Céline Dion has reigned as the queen of pop bombast for the last thirty years, barreling through sky-high walls of emotion with her Mack truck of voice and delightfully over-the-top stage presence. It made her a target for ridicule from critics for far too long, but Dion never seemed to care much, beating her chest and belting her way into the record books with multi-platinum albums and iconic, award-winning songs (fun fact: she’s recorded no less than three Oscar-nominated songs).
The recent, much-deserved reappraisal and appreciation of Dion as a cultural figure comes after a period of terrible tragedy for the Canadian songbird. She lost her husband and manager Rene Angelil to cancer in 2016, and her brother only two days after from cancer as well. Despite her personal losses, Dion has soldiered on, bravely continuing and completing her legendary run on Las Vegas and remaking herself into a high-fashion goddess traipsing across Paris during Fashion Week. Booked and busy as she’s been, Dion hasn’t fully addressed her tragedies in the way we’ve come to expect from her: through song. It’s morbid, but there’s at least a bit of curiosity in seeing how one of the most emotive voices in music history would process her own grief and recovery, or if she would even want to. Doing that would take some serious courage.
Ever the showwoman, Dion returns to the English pop scene after six years (her last album was 2016’s French-language Encore un soir) with the aptly-titled Courage. To tide fans over until its November 15th release, she’s released three new singles: “Lying Down”, “Imperfections”, and the title track. It’s a surprisingly modern move in this fast-moving music industry, where pop stars burn through singles within days, but the goal here isn’t to keep up. This sampling instead serves as a gut check of sorts, a glimpse into how the singer is doing as she navigates this phase of her life and career on her own.
If there was any doubt of Dion’s resilience, “Lying Down” quickly throws down the gauntlet. Written by Sia, the anthemic ballad is all empowerment and self-esteem, with sweeping production (surprisingly provided by David Guetta) that recalls Dion’s classic “It’s All Coming Back to Me Now”. Dion doesn’t reach that song’s melodramatic heights, but she is in very fine form, with a full-throated performance that showcases her enviable range at 50, while restrained enough to communicate her fierce refusal to be subsumed by someone, or something’s, efforts to silence her. “Lying Down” is a great first single, but it’s fairly table stakes for Dion. She doesn’t have anything to prove, but 2013’s Loved Me Back to Life offered the tantalizing suggestion of the singer moving beyond her adult contemporary wheelhouse to work with her fresher sounds and producers.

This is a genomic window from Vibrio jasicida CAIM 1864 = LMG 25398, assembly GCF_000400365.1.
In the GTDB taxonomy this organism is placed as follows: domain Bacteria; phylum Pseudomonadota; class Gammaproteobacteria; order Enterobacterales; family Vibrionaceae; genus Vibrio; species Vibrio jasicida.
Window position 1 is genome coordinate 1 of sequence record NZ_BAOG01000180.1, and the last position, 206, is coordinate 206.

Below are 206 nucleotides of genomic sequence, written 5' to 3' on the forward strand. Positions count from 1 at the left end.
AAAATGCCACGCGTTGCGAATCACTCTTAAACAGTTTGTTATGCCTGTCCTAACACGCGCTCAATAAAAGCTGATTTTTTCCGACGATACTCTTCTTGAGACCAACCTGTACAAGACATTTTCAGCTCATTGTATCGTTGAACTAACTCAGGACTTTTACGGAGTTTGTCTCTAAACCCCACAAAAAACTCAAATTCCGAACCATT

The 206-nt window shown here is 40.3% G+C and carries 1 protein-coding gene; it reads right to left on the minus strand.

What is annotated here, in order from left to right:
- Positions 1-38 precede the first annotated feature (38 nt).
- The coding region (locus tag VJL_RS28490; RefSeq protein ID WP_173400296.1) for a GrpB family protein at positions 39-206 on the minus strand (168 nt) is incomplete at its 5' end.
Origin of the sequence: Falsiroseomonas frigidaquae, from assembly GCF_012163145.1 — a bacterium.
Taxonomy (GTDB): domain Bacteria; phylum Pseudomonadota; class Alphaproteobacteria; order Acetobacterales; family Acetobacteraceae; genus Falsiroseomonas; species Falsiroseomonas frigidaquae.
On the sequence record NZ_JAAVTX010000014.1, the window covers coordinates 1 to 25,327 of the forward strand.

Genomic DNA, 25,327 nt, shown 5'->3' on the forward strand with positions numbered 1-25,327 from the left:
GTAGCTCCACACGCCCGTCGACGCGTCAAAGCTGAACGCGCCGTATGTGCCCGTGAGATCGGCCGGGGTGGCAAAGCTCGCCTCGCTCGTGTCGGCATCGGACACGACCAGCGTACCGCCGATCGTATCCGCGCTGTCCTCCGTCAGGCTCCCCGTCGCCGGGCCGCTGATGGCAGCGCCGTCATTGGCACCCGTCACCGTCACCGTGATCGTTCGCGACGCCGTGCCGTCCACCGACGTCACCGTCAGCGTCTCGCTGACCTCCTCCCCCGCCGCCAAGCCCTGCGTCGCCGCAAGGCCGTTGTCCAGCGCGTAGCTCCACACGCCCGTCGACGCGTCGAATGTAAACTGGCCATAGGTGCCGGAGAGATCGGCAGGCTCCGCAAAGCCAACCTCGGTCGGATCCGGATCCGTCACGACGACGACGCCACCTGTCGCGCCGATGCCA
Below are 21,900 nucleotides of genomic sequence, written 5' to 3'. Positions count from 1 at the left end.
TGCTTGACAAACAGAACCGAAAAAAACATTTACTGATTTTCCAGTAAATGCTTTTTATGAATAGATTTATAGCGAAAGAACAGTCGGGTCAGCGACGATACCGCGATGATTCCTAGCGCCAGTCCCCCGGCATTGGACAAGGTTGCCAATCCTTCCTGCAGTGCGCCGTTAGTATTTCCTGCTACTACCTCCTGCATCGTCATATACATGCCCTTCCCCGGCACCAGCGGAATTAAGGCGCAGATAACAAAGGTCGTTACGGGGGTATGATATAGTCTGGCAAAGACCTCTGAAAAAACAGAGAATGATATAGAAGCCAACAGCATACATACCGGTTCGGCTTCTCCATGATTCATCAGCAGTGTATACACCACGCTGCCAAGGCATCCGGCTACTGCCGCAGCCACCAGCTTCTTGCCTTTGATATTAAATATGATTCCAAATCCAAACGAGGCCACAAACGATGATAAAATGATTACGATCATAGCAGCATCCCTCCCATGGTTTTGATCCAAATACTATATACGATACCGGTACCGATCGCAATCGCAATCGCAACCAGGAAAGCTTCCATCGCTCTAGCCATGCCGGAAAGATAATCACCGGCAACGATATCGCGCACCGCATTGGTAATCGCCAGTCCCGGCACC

That promise is better fulfilled by the two remaining singles, which also delve deeper into where Dion is today. With only a piano and some strings, “Courage” might be the most minimalist track of her career. It’s a devastatingly beautiful arrangement accompanying an emotional wallop of a vocal from Dion, who sings with aching tenderness about the residual grief that threaten to overwhelm her, and her search for strength to keep going. Dion has never sounded more vulnerable, and her efforts have produced a remarkable, career-best performance. And yet, the most revelatory track of the trio is “Imperfections”, a mid-tempo written by Ari Leff and DallasK, who have written for Fifth Harmony and Cheat Codes. Much like Max Martin did with “That’s the Way It Is”, they construct an elegant, modern soundscape for Dion to explore the possibilities of a new relationship. Dion underplays it beautifully here, conveying warmth and a mature sensuality as she sings about her insecurities about fully moving onto a new love over a shimmering tropical production. The song is coy about what those are, but the delight of Dion’s collaboration with these hitmakers makes up for the lack of specificity. If pop radio and streaming playlists were slightly less ageist, “Imperfections” would be her first bonafide hit in ten years.
Together, these three songs form a compelling portrait of a woman still processing her losses, but who is cautiously optimistic about her future. No one would blame Céline Dion for keeping these emotions close to the vest, but her willingness to open up appears to be yielding some of the emotionally satisfying work of her career. Her ability to revitalize her professional career in the wake of deep personal pain is remarkable, and deserving of the immense respect she’s been robbed of until recently. Here’s to hoping that, by the time November comes around, the public will meet and celebrate Dion’s “courage”.